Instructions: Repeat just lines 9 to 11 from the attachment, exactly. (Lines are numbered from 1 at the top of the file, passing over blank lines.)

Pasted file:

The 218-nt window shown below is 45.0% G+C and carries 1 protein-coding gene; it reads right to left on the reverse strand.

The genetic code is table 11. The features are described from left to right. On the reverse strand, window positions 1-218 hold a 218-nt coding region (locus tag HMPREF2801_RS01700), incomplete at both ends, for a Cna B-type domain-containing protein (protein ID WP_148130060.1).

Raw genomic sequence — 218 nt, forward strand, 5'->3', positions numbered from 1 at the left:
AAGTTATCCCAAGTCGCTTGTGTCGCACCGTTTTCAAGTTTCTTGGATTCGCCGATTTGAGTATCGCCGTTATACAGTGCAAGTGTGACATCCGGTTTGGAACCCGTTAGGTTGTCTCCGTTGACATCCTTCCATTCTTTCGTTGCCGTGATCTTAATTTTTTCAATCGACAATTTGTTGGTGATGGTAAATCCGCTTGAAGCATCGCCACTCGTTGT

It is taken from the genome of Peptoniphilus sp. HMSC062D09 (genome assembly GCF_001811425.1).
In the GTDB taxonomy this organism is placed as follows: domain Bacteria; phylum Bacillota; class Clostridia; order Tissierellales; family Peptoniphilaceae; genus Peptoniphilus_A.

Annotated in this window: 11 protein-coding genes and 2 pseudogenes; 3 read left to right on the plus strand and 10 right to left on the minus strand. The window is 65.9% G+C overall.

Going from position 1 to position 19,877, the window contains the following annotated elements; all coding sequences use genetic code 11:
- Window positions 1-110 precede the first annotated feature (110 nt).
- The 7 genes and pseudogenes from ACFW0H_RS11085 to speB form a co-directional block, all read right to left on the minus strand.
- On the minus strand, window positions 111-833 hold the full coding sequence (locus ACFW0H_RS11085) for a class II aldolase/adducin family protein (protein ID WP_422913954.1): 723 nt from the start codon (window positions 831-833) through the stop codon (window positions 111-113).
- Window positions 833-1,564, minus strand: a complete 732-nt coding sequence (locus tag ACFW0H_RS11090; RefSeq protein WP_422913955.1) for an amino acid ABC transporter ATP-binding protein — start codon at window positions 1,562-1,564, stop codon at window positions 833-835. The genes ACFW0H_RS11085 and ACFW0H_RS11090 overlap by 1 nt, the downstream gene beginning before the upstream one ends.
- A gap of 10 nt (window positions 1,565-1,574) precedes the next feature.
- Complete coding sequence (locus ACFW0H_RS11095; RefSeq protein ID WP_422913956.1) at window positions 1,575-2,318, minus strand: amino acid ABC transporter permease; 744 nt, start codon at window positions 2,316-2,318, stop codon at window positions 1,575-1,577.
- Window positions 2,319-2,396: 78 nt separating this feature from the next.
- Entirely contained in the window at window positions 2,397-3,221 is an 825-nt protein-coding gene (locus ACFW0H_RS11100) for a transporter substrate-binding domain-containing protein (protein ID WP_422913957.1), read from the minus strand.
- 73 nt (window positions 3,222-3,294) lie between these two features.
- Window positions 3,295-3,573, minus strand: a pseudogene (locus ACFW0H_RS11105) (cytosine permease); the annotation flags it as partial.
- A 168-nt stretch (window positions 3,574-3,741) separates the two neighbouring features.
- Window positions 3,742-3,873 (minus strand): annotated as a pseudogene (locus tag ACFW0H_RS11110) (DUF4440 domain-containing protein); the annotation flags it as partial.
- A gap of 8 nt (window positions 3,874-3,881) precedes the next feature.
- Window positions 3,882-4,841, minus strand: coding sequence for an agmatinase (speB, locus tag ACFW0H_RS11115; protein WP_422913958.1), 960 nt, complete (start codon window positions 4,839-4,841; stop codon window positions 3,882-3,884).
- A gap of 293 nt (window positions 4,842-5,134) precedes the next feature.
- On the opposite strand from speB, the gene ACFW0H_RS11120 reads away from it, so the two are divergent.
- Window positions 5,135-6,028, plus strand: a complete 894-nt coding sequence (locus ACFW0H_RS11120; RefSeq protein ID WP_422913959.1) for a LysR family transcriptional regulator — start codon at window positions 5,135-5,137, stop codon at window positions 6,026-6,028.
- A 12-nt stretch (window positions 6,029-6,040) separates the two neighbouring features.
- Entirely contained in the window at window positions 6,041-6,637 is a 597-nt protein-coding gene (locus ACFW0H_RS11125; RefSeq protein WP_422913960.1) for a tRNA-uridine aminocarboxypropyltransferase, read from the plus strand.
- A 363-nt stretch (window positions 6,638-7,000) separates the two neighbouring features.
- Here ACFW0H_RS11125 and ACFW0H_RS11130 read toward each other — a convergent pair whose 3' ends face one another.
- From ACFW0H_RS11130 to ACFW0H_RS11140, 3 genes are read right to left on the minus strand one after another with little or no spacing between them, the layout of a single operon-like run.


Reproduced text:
- Window positions 1-110 precede the first annotated feature (110 nt).
- The 7 genes and pseudogenes from ACFW0H_RS11085 to speB form a co-directional block, all read right to left on the minus strand.
- On the minus strand, window positions 111-833 hold the full coding sequence (locus ACFW0H_RS11085) for a class II aldolase/adducin family protein (protein ID WP_422913954.1): 723 nt from the start codon (window positions 831-833) through the stop codon (window positions 111-113).